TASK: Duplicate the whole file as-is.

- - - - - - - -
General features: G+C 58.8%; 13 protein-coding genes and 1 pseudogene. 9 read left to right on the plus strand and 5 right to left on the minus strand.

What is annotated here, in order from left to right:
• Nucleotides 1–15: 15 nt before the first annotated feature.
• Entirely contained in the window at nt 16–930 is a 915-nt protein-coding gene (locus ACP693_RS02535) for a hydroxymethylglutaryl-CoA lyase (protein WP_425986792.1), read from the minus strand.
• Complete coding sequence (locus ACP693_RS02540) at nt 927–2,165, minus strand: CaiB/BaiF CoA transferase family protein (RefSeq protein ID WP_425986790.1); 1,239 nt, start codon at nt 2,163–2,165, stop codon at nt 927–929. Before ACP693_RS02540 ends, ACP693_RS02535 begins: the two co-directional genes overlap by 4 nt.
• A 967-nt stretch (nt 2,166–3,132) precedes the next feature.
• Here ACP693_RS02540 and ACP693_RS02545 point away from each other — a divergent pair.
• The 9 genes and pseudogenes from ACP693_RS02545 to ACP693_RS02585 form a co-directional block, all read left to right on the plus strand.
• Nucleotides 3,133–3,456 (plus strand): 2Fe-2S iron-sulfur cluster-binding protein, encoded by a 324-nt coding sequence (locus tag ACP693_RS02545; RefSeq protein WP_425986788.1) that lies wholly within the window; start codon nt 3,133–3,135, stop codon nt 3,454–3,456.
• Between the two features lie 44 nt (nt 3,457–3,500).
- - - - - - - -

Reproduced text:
General features: G+C 58.8%; 13 protein-coding genes and 1 pseudogene. 9 read left to right on the plus strand and 5 right to left on the minus strand.

What is annotated here, in order from left to right:
• Nucleotides 1–15: 15 nt before the first annotated feature.
• Entirely contained in the window at nt 16–930 is a 915-nt protein-coding gene (locus ACP693_RS02535) for a hydroxymethylglutaryl-CoA lyase (protein WP_425986792.1), read from the minus strand.
• Complete coding sequence (locus ACP693_RS02540) at nt 927–2,165, minus strand: CaiB/BaiF CoA transferase family protein (RefSeq protein ID WP_425986790.1); 1,239 nt, start codon at nt 2,163–2,165, stop codon at nt 927–929. Before ACP693_RS02540 ends, ACP693_RS02535 begins: the two co-directional genes overlap by 4 nt.
• A 967-nt stretch (nt 2,166–3,132) precedes the next feature.
• Here ACP693_RS02540 and ACP693_RS02545 point away from each other — a divergent pair.
• The 9 genes and pseudogenes from ACP693_RS02545 to ACP693_RS02585 form a co-directional block, all read left to right on the plus strand.
• Nucleotides 3,133–3,456 (plus strand): 2Fe-2S iron-sulfur cluster-binding protein, encoded by a 324-nt coding sequence (locus tag ACP693_RS02545; RefSeq protein WP_425986788.1) that lies wholly within the window; start codon nt 3,133–3,135, stop codon nt 3,454–3,456.
• Between the two features lie 44 nt (nt 3,457–3,500).